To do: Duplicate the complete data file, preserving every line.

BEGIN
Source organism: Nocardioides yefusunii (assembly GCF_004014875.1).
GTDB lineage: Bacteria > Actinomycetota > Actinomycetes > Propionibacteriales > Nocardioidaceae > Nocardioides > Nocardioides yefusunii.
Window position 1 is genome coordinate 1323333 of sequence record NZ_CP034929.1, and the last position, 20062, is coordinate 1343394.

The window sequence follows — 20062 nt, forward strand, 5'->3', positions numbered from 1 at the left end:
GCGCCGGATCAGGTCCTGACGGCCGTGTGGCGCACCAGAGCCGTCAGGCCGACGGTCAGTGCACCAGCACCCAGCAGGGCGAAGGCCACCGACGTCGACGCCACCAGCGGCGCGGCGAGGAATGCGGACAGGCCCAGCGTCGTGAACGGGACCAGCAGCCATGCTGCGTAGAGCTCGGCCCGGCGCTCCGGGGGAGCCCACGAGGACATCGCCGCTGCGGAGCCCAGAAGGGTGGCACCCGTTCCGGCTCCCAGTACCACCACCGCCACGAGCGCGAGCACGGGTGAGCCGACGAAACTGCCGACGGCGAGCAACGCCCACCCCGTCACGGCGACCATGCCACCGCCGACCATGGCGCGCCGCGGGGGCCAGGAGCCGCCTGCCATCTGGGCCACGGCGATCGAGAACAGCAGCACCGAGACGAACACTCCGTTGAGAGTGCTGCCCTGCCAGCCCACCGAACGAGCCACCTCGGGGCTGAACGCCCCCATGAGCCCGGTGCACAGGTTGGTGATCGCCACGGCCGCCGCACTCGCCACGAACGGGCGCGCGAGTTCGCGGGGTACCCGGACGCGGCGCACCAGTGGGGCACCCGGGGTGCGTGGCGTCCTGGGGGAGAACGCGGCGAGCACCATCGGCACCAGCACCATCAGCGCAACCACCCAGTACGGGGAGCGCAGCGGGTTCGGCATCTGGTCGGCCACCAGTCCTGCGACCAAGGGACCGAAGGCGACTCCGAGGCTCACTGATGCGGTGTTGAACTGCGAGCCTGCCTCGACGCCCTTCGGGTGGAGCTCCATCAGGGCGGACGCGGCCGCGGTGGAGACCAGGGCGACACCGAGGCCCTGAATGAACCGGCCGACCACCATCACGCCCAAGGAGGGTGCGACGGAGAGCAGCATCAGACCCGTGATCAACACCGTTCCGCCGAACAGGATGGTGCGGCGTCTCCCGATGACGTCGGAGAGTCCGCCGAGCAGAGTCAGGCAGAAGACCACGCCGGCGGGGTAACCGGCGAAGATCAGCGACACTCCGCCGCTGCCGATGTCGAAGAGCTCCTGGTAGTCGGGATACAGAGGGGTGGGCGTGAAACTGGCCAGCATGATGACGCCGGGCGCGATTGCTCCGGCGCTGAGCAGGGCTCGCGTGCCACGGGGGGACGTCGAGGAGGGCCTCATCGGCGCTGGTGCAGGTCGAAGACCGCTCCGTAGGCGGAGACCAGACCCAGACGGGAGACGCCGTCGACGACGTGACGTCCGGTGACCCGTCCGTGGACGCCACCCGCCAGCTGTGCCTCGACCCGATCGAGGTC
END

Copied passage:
Source organism: Nocardioides yefusunii (assembly GCF_004014875.1).
GTDB lineage: Bacteria > Actinomycetota > Actinomycetes > Propionibacteriales > Nocardioidaceae > Nocardioides > Nocardioides yefusunii.
Window position 1 is genome coordinate 1323333 of sequence record NZ_CP034929.1, and the last position, 20062, is coordinate 1343394.

The window sequence follows — 20062 nt, forward strand, 5'->3', positions numbered from 1 at the left end:
GCGCCGGATCAGGTCCTGACGGCCGTGTGGCGCACCAGAGCCGTCAGGCCGACGGTCAGTGCACCAGCACCCAGCAGGGCGAAGGCCACCGACGTCGACGCCACCAGCGGCGCGGCGAGGAATGCGGACAGGCCCAGCGTCGTGAACGGGACCAGCAGCCATGCTGCGTAGAGCTCGGCCCGGCGCTCCGGGGGAGCCCACGAGGACATCGCCGCTGCGGAGCCCAGAAGGGTGGCACCCGTTCCGGCTCCCAGTACCACCACCGCCACGAGCGCGAGCACGGGTGAGCCGACGAAACTGCCGACGGCGAGCAACGCCCACCCCGTCACGGCGACCATGCCACCGCCGACCATGGCGCGCCGCGGGGGCCAGGAGCCGCCTGCCATCTGGGCCACGGCGATCGAGAACAGCAGCACCGAGACGAACACTCCGTTGAGAGTGCTGCCCTGCCAGCCCACCGAACGAGCCACCTCGGGGCTGAACGCCCCCATGAGCCCGGTGCACAGGTTGGTGATCGCCACGGCCGCCGCACTCGCCACGAACGGGCGCGCGAGTTCGCGGGGTACCCGGACGCGGCGCACCAGTGGGGCACCCGGGGTGCGTGGCGTCCTGGGGGAGAACGCGGCGAGCACCATCGGCACCAGCACCATCAGCGCAACCACCCAGTACGGGGAGCGCAGCGGGTTCGGCATCTGGTCGGCCACCAGTCCTGCGACCAAGGGACCGAAGGCGACTCCGAGGCTCACTGATGCGGTGTTGAACTGCGAGCCTGCCTCGACGCCCTTCGGGTGGAGCTCCATCAGGGCGGACGCGGCCGCGGTGGAGACCAGGGCGACACCGAGGCCCTGAATGAACCGGCCGACCACCATCACGCCCAAGGAGGGTGCGACGGAGAGCAGCATCAGACCCGTGATCAACACCGTTCCGCCGAACAGGATGGTGCGGCGTCTCCCGATGACGTCGGAGAGTCCGCCGAGCAGAGTCAGGCAGAAGACCACGCCGGCGGGGTAACCGGCGAAGATCAGCGACACTCCGCCGCTGCCGATGTCGAAGAGCTCCTGGTAGTCGGGATACAGAGGGGTGGGCGTGAAACTGGCCAGCATGATGACGCCGGGCGCGATTGCTCCGGCGCTGAGCAGGGCTCGCGTGCCACGGGGGGACGTCGAGGAGGGCCTCATCGGCGCTGGTGCAGGTCGAAGACCGCTCCGTAGGCGGAGACCAGACCCAGACGGGAGACGCCGTCGACGACGTGACGTCCGGTGACCCGTCCGTGGACGCCACCCGCCAGCTGTGCCTCGACCCGATCGAGGTC